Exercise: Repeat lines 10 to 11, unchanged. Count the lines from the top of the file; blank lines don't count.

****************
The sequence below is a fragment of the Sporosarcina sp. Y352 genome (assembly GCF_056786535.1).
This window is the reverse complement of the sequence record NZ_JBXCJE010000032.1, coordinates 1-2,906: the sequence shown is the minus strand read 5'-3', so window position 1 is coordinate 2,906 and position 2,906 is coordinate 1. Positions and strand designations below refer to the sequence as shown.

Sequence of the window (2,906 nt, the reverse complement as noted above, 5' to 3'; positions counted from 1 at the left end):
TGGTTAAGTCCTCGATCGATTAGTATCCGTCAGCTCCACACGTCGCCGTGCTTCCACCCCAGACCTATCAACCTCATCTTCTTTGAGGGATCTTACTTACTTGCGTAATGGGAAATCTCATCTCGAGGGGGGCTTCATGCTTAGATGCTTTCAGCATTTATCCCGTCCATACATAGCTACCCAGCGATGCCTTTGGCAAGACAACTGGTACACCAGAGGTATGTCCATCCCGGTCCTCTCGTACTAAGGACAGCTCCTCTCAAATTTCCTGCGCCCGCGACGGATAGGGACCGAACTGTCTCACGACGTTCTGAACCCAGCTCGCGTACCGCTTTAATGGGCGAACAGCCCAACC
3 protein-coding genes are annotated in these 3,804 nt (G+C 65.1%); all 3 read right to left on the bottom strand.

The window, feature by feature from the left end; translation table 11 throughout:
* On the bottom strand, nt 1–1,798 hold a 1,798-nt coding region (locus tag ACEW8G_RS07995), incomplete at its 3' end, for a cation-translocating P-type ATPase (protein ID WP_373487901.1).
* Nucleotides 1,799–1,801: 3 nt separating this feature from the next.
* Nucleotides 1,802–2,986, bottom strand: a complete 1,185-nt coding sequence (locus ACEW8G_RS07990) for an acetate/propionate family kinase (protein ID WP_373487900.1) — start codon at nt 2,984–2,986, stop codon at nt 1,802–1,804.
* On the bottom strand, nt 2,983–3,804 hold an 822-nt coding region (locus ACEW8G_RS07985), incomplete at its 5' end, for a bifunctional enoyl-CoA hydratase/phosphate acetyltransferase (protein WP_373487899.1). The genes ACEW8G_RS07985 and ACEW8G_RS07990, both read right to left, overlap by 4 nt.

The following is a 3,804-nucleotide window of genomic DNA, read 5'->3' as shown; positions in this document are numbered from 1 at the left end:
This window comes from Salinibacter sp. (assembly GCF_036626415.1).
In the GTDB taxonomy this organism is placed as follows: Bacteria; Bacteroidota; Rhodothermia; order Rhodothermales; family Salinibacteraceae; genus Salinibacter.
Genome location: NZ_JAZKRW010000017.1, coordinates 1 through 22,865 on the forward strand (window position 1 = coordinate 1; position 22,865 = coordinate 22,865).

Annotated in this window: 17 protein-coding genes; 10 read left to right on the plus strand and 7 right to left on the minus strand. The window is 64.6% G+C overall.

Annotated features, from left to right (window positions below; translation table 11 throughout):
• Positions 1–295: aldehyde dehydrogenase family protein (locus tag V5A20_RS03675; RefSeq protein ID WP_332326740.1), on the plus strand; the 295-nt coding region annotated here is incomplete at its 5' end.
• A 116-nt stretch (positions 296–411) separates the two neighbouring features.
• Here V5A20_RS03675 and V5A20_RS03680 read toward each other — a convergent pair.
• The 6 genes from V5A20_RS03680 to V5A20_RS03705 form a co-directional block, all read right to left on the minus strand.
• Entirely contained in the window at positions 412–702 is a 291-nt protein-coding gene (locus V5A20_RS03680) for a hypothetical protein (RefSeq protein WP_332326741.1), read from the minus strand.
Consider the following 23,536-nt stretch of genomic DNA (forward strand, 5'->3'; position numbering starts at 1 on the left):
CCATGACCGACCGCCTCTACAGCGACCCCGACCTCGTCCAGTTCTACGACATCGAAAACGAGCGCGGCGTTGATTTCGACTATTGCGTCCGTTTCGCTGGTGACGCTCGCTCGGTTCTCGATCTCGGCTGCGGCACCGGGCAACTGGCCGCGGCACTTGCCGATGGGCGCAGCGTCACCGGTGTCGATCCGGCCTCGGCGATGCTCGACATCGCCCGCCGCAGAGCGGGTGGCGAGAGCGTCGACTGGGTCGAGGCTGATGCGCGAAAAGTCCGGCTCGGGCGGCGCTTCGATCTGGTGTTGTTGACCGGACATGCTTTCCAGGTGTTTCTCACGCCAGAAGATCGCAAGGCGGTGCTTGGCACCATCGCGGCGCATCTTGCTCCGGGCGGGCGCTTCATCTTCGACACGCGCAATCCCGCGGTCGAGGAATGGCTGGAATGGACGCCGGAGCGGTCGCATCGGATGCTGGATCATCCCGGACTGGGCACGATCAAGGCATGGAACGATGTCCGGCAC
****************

* On the bottom strand, nt 2,983–3,804 hold an 822-nt coding region (locus ACEW8G_RS07985), incomplete at its 5' end, for a bifunctional enoyl-CoA hydratase/phosphate acetyltransferase (protein WP_373487899.1). The genes ACEW8G_RS07985 and ACEW8G_RS07990, both read right to left, overlap by 4 nt.

The following is a 3,804-nucleotide window of genomic DNA, read 5'->3' as shown; positions in this document are numbered from 1 at the left end: